Excel NPV functions

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Excel has 2 ways to calculate the NPV and there is a third we will show below. Note the pros and cons of these methods

NPV Function in Excel

The actual NPV function is fairly simple.

To follow along go to 17.11

As shown below you need to point at the discount rate and then tell it where the values are. BUT, note that we only highlighted the values from period 1 onwards. We excluded the period 0 payment.


As shown above in the description of what Value 1 is (we have underlined the important parts)

  • the cash flows HAVE to be equally spaced in time ( so they can be either monthly, annual etc BUT it can’t change), AND
  • they must occur at the END of each period (so we have to leave out Period 0 as it occurs at the beginning of Period 1).

This is extremely important for 2 reasons:

  • If you include Period 0 it will give you the wrong answer
  • The number you get from the ‘NPV’ is not actually a net present value. It is the present value of all the future cash flows but it ignores the initial cash flow.

So to get the NPV you need to take this number and add/ subtract the initial cash flow. So the actual NPV is in cell B47.

The XNPV function in Excel

A better function (in our opinion) is the XNPV function as it eliminates the problems above.

To follow along go to 17.11

So as shown below you need to point to the discount rate, but also to the cash flows AND the related dates. Note that this time you INCLUDE the initial cash flow. This is because you have provided the date and Excel will discount back to the earliest date it finds.


This is important as it means:

  • The cash flows can be beginning or end as long as you provide the correct date
  • The timing of the cash flows can be irregular (so you can have some monthly cash flows, some quarterly etc)
  • You don’t need to add/ subtract the initial cash flow as it is already included

You will note that using NPV the net present value was 9 805 and XNPV gives 9 819 (look at the answer in the function wizard). XNPV is taking into account leap years and actual days in the year whereas NPV is just assuming that they are exactly the same time periods.

Manually discounting each cash flow

A third way is to manually calculate it. If you think what NPV is doing, it is taking each year’s cash flow and bringing it back to a common period. So we can create a factor that tells us what to multiply the cash flow by. This is easy enough using the PV function. Excel needs to calculate what $1 in say 2 years time is worth today.

To follow along go to 17.11

As shown below, in the PV function we have put a 1 in the FV option and then linked the relevant criteria to the discount rate and the header showing what year it is. This generates a value (0.591… in the case below) which tells us that $1 in 2 years time is the same as 0.59 today. Now we can multiply the cash flow in year 2 (10 913)  by the factor (0.591…) to get the worth of the cash flow (6 458). If you add up all the cash flows (including cell D41) it will give you 9 805 which is the same number as calculated with the NPV function.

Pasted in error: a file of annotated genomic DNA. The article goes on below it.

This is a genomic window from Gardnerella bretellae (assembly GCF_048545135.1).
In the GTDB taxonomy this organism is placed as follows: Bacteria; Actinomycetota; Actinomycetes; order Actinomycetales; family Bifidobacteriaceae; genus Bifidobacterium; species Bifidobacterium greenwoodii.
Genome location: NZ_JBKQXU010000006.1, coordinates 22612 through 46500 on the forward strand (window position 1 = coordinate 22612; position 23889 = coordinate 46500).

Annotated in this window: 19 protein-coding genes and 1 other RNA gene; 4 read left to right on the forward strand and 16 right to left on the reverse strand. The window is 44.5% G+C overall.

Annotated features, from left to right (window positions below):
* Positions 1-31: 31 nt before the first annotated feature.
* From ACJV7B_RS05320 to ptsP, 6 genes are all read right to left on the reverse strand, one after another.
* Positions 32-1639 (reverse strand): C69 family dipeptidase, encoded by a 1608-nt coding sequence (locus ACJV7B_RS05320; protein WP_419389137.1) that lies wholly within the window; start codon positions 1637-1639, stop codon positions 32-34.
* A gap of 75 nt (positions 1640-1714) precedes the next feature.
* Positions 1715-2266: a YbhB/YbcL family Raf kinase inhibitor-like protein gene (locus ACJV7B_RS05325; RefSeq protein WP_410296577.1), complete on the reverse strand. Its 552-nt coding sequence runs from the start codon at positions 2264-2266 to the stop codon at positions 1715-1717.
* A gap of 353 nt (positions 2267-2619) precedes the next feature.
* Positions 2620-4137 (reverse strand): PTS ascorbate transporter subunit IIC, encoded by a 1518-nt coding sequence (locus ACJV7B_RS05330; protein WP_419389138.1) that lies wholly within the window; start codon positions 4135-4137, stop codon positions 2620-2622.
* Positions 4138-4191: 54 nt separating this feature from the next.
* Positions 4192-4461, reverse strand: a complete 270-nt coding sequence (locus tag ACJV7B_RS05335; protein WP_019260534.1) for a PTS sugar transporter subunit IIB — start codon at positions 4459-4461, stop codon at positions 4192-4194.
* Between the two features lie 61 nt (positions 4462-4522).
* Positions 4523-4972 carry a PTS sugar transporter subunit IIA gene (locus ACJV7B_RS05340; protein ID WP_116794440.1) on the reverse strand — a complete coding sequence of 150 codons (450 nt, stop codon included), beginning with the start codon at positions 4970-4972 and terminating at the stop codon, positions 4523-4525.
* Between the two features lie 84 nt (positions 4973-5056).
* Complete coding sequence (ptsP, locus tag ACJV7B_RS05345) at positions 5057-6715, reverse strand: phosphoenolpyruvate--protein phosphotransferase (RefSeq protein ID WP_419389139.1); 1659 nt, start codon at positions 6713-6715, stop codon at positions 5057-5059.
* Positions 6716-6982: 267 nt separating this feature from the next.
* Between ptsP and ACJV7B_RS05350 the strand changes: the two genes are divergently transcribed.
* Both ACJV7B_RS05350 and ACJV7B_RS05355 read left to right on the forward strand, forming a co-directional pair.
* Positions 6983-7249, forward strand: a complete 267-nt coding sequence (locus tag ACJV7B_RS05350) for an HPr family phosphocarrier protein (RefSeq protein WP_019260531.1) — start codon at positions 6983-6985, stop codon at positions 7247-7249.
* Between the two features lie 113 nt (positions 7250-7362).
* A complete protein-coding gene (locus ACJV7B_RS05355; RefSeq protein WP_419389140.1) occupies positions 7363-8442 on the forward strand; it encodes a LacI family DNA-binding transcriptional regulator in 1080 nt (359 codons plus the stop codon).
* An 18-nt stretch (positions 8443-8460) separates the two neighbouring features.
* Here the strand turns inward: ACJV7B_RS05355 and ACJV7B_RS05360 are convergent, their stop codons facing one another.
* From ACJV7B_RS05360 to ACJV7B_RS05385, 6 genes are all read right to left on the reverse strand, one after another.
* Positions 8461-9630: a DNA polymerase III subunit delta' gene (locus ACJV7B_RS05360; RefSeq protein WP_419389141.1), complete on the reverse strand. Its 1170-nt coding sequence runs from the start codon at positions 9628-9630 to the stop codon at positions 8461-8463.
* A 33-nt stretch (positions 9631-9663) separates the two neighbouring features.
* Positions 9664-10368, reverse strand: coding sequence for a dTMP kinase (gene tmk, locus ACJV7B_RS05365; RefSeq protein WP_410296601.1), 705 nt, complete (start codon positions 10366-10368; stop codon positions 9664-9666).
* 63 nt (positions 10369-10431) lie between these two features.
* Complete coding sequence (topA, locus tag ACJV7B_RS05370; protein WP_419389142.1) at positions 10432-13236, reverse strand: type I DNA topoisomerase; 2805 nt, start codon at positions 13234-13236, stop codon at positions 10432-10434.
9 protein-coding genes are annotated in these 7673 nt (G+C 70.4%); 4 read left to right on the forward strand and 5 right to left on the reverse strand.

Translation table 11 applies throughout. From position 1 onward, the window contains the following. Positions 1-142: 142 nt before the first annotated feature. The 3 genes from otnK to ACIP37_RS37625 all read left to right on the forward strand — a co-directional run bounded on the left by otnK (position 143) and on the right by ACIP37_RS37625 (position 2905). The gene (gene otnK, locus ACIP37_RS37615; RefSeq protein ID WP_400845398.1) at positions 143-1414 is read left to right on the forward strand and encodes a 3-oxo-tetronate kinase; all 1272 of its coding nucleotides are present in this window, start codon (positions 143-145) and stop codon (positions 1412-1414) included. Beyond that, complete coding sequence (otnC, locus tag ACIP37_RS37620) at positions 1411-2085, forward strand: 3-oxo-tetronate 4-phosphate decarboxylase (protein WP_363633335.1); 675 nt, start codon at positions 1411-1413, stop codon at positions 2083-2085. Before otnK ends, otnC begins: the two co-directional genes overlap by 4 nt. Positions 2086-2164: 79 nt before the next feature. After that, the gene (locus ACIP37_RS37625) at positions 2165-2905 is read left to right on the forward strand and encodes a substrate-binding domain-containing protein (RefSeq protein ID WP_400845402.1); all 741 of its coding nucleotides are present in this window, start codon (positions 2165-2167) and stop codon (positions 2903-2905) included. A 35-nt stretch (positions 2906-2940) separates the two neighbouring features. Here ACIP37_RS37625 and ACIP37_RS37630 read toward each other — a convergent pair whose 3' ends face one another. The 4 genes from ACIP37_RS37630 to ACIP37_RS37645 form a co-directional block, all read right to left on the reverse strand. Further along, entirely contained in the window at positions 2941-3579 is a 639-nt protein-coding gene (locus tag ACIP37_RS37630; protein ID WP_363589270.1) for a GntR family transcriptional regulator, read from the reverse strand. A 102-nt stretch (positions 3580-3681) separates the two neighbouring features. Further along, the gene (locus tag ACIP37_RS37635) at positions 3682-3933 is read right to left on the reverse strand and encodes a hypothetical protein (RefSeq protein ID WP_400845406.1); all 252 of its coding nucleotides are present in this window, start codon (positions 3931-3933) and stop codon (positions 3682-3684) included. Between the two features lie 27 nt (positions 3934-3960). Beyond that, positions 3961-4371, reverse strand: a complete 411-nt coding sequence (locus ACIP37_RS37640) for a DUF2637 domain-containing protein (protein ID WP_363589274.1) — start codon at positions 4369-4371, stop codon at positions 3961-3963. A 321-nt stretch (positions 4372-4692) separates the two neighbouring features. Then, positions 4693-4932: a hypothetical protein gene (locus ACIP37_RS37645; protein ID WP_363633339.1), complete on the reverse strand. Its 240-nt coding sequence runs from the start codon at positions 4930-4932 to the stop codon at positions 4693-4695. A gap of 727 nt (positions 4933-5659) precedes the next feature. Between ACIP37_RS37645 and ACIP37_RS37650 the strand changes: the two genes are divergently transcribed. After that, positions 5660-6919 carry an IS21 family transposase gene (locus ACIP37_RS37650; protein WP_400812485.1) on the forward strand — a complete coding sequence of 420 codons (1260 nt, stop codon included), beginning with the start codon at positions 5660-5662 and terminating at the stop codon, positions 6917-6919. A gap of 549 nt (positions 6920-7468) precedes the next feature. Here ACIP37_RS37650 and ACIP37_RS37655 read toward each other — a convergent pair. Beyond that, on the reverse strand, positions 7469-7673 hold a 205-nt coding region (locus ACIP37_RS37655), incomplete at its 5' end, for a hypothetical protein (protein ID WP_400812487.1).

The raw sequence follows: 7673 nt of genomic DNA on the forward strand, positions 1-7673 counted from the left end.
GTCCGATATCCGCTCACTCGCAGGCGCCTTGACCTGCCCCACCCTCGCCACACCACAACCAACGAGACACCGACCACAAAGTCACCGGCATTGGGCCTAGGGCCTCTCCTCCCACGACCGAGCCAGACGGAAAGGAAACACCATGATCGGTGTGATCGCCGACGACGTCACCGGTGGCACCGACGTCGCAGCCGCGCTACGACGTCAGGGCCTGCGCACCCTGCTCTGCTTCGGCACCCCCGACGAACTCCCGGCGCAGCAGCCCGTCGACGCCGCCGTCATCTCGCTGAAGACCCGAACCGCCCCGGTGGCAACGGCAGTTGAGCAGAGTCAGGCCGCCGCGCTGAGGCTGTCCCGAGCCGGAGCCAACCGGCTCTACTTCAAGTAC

The benefit of doing it manually is that it allows you to see the impact of each year on the NPV. At a discount rate of 30% year 5’s cash flow of 18 677 is only contributing 5 030 to the NPV whereas year 2’s cash flow of 10 913 contributes a similar amount. It is useful to understand where in a project the real value is generated and what part of the cash flows should you really make sure are as correct as possible.

Mid Year Discounting

This method also allows you to change the time periods to allow for mid year discounting.

Mid year discounting assumes that you control these cash flows and so in reality you won’t wait till the end of the year to get your hands on the cash flow. You will probably take it out throughout the year.

To imitate this behavior we can assume that on average we take the cash out in the middle of the year.

If we have manually calculated the discount factor, all we need to do is change the time periods. As shown below in row 33, the time periods are now 0, 0.5, 1.5 etc. The PV calculation will use these new time periods (1.5 as shown in the red circle) and create a new discount factor (which will be bigger as the cash is flowing earlier which is better for net present values).


Note the difference in value between this mid year discounting (13 983) and the normal end of year NPV (9 805). Just moving the cash flows 6 months earlier can make a massive difference to the end result!

The NPV function in Excel won’t allow for Mid Year Discounting but you can trick XNPV into doing it by creating another header with new dates that correspond to the mid year dates and not the end of year dates.

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